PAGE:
Hitman Absolution is not the Hitman game of old. It is not what the fans of the series expect and want from another Hitman game. But what Hitman Absolution is, is a fantastic update of a loved franchise and a game with a huge amount of replayability.
Let’s start from the top. Hitman Absolution’s campaign starts with Agent 47 taking an assassination contract on Diana, his previous handler who sabotaged the International Contract Agency. The first mission, which acts as a tutorial sees you work your way towards this goal and quickly after finds 47 standing over a dying Diana in a pool of shattered shower glass. Diana asks 47 to keep Victoria, a teenage girl whom she stole from the Agency, safe from the ICA. The campaign then follows Agent 47 as he tries to find out why Victoria is so important, and protect her from the Agency he once served.
Absolution differs from previous Hitman games in that before, levels were openworld sandboxes where you had a target and how you completed it was up to you. Absolution feels a lot more restrictive than previous incarnations. There are still plenty of open levels for you to explore, plan and then execute in, but these are matched with as many restrictive less open missions.
There is no save system in place in Absolution, just a series of self operated check points and the spacing in missions themselves. While this isn’t an issue if you are just working through the campaign, playing however it plays out (shooting when you’re spotted or hiding until they stop searching for you), purists will have the frustration of having to restart from check points, and constantly work through low challenge stealth crawls to get to the point they were at before they were spotted. It is worth noting at this point that on lower difficulties, shooting your way through levels is a valid option, but at higher difficulties, it becomes extremely challenging to clear a mission of enemies. Stealth is encouraged and the challenges available on each level reward this.
There are multiple challenges available on each mission, and most of these will require several playthroughs to achieve them all. Each completed challenge offers a score multiplier that then influences the score you acquire as you play through. Points toward your final level score are accumulated by completing tasks within each mission, and points are lost for being spotted, killing non-targets, with bonus points being awarded at the end for those true silent assassins who move through the levels without being seen, and either only take out their intended targets, or making anyone they do take out look like an accident.
You can see your points score on your screen as the game progresses and between the non-optional checkpoints so you can see how your overall score for that mission will play out. At the start of each mission, you are also presented with one of your friends’ scores and the current world average for that mission, just so you can judge how well you’re doing.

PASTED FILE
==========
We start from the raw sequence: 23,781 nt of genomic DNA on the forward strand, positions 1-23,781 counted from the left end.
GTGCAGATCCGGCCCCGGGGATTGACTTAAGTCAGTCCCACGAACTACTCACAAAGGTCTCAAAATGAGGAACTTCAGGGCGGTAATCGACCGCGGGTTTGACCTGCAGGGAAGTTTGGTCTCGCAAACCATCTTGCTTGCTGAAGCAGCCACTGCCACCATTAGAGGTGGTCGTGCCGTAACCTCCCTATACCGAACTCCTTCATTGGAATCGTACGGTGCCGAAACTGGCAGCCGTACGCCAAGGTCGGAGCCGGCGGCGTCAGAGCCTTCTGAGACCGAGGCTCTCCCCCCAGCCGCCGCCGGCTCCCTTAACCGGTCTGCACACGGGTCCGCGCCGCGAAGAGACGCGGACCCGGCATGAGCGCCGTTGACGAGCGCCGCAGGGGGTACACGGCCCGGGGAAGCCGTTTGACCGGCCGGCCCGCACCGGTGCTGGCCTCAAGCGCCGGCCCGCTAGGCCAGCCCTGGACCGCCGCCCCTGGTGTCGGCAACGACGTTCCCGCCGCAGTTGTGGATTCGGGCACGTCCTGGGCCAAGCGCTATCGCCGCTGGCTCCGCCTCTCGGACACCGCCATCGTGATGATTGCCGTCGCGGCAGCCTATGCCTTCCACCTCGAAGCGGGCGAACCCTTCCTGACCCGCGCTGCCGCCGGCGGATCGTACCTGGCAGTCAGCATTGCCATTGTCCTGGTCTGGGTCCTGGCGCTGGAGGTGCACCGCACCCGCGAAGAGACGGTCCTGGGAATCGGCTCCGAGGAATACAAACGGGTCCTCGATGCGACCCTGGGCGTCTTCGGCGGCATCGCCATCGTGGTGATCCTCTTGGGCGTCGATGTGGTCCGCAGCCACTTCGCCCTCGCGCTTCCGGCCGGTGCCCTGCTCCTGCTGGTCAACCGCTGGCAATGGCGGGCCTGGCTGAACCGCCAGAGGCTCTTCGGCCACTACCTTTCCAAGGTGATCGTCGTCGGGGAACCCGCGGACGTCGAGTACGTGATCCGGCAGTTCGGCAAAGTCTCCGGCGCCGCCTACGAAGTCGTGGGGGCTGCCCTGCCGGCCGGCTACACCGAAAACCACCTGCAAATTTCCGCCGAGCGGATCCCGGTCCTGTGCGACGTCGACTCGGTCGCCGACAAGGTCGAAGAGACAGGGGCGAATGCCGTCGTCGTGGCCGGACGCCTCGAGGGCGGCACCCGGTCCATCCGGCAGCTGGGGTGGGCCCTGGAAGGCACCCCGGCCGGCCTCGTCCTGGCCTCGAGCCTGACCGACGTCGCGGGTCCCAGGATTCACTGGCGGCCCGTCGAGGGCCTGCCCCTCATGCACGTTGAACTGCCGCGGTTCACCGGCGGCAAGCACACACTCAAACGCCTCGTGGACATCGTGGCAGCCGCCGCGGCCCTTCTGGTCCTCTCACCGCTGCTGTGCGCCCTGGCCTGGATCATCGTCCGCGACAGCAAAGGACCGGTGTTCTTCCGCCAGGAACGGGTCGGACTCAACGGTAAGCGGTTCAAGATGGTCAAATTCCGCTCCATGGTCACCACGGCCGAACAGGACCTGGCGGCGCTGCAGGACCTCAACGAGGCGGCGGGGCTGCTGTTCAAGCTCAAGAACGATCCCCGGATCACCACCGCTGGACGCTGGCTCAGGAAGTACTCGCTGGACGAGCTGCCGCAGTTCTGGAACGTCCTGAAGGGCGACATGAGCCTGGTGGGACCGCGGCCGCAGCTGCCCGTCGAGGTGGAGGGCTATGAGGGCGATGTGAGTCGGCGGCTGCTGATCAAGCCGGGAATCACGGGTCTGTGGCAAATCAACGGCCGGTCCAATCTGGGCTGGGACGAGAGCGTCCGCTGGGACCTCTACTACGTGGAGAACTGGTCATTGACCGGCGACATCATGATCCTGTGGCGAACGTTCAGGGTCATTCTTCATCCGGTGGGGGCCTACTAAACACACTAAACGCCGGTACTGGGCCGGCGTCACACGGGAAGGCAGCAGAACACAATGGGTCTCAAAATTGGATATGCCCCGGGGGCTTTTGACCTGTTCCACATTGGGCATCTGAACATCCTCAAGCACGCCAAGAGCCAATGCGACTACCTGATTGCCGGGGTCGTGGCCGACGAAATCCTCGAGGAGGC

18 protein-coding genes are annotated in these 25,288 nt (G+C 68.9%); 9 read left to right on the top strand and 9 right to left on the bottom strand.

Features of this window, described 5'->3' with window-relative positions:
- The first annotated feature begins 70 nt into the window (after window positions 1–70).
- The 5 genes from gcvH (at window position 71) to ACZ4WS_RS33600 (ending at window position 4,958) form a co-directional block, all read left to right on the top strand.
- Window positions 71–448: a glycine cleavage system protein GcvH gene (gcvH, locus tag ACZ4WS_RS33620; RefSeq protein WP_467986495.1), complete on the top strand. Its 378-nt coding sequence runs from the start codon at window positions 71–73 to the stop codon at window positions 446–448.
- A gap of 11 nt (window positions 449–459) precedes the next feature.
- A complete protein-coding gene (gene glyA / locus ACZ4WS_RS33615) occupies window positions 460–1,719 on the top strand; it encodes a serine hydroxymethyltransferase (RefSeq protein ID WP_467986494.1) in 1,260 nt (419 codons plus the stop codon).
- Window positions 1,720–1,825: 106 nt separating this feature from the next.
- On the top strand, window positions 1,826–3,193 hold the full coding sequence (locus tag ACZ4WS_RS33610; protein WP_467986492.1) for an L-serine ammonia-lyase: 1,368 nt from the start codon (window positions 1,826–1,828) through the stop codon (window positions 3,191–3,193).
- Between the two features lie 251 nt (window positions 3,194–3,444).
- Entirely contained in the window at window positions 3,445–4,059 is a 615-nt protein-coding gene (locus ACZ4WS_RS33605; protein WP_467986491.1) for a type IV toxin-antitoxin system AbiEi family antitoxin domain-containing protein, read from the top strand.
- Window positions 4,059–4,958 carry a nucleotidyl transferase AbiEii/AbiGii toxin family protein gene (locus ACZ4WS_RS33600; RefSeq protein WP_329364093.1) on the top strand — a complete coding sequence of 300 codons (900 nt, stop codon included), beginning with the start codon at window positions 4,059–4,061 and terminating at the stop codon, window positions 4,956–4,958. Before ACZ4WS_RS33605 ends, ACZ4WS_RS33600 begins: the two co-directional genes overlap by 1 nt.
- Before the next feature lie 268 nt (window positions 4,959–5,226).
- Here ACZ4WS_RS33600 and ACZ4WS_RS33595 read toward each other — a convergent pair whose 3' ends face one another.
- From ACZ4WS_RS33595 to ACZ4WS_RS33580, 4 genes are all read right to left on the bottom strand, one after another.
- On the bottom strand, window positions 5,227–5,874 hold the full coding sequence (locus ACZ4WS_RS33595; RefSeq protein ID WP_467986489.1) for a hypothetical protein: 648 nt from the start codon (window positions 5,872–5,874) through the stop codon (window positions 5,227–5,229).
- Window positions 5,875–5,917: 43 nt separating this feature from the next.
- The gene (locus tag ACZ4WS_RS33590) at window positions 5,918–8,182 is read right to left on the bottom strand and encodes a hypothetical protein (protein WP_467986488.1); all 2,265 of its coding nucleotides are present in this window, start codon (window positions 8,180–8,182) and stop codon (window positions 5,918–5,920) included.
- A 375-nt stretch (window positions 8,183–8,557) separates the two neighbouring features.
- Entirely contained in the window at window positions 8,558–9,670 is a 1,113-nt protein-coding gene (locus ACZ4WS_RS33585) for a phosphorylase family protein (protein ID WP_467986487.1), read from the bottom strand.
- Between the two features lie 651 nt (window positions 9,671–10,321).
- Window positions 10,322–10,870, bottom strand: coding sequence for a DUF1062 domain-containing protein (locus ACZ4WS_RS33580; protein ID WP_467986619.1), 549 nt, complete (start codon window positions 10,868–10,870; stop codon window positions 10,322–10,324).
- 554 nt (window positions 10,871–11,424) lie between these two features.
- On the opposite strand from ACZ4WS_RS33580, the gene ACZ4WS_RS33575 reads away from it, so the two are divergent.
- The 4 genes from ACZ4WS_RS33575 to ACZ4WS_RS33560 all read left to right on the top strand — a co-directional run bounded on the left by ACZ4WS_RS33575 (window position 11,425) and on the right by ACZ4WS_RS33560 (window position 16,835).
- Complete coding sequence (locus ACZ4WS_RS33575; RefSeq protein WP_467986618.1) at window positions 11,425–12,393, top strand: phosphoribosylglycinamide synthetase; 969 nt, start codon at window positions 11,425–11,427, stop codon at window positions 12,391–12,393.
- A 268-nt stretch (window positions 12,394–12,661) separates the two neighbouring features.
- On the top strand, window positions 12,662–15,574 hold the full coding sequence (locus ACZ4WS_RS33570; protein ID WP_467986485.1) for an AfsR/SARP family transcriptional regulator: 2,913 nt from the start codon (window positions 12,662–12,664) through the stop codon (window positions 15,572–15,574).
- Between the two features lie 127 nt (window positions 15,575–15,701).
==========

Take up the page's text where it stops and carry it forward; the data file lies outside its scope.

On the other side of the campaign, is Contracts mode. Contracts allows you to revisit levels, and set the parameters for taking out targets of your choosing, and then challenge people to complete your contract. This mode opens up a huge world of options and is closer to the original Hitman games than Absolutions campaign.
Graphically Absolution is fantastic. There are some amazing backdrops and some scenes within the gameplay that truly impress. 47’s movement and combat actions look slick and refined, as you would expect from one of the world’s top assassins. Control wise, Absolution is simple in its operation. Held weapons are chosen using the D-pad. Holstering weapons, ducking and snapping to cover are all a simple button press away as is using the new Instinct mode.
Instinct, a new addition in Absolution varies depending on what difficulty you are playing on. At higher difficulties, you start with less, it doesn’t regenerate and you have to build it up by completing tasks. Instinct allows you to see where other game characters will move to, allowing you to plan avoiding or setting up traps for them. It allows you to pass unopposed passed guards, where normally if you are wearing the same disguise you will be challenged. It also allows you to enter point shooting, a kind of bullet time where you can set up multiple shots to fire in quick succession. Point shooting freezes time and allows you to set your targets before restarting and executing the shots. All of these run down your instinct metre once engaged.
If you’re a fan of the Hitman franchise and a purist, then you might have issues with Absolution, but you will find lots to love and contracts mode will cover any issues you have with the story campaign. For those new to the Hitman franchise who play Absolution with the patience of a real assassin will find a rewarding challenge, as at higher difficulties, and with the aim of completing most of each mission’s challenges, requires a solid amount of hours in playing.
Version Reviewed: Xbox 360
4 out of 5 Nerds